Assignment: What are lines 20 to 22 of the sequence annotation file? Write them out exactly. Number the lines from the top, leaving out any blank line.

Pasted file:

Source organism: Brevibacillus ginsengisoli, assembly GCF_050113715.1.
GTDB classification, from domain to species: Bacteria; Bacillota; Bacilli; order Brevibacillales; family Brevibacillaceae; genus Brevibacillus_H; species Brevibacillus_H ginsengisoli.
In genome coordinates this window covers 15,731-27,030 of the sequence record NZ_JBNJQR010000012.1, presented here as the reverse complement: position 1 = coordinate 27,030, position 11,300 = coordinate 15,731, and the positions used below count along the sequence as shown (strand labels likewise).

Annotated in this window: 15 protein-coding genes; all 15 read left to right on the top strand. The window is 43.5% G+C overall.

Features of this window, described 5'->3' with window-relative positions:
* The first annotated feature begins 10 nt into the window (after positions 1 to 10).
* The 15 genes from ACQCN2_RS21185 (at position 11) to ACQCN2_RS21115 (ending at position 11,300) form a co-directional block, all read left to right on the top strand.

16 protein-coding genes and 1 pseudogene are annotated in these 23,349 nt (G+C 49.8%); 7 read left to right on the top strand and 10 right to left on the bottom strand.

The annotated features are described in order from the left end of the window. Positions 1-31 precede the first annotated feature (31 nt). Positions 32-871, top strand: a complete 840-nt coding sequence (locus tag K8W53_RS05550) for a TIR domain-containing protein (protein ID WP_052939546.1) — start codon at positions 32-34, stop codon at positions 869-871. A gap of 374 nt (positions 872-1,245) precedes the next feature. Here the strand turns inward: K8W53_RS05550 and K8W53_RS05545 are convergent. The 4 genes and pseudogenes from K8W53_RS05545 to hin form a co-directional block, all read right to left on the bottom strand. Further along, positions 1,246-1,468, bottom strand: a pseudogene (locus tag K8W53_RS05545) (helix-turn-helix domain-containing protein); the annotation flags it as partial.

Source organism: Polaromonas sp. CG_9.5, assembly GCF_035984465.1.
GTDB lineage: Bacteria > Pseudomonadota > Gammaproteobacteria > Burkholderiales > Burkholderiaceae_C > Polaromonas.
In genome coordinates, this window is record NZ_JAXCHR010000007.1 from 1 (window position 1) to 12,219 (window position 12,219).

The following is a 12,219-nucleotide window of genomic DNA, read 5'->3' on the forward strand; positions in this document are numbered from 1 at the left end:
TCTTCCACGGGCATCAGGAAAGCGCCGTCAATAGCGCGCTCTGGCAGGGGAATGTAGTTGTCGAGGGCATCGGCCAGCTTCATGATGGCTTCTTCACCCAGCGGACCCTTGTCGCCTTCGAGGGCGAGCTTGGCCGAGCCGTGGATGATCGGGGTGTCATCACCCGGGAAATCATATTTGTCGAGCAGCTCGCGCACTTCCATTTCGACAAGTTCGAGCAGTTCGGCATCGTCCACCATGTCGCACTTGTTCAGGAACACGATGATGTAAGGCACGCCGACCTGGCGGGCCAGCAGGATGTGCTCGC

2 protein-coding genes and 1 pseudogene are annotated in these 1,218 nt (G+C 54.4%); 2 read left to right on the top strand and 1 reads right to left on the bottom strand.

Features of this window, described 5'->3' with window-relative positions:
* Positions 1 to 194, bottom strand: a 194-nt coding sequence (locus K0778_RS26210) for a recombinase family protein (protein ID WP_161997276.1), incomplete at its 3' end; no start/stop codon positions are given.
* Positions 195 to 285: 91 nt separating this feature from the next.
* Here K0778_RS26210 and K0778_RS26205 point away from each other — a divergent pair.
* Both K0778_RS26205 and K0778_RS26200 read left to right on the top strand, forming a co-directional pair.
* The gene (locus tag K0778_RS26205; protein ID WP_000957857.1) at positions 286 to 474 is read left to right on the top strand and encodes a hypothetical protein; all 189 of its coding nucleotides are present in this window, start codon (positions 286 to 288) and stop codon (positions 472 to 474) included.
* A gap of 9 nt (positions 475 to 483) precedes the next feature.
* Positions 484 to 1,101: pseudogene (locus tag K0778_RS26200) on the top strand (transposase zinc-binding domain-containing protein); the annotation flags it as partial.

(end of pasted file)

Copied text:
* Both K0778_RS26205 and K0778_RS26200 read left to right on the top strand, forming a co-directional pair.
* The gene (locus tag K0778_RS26205; protein ID WP_000957857.1) at positions 286 to 474 is read left to right on the top strand and encodes a hypothetical protein; all 189 of its coding nucleotides are present in this window, start codon (positions 286 to 288) and stop codon (positions 472 to 474) included.
* A gap of 9 nt (positions 475 to 483) precedes the next feature.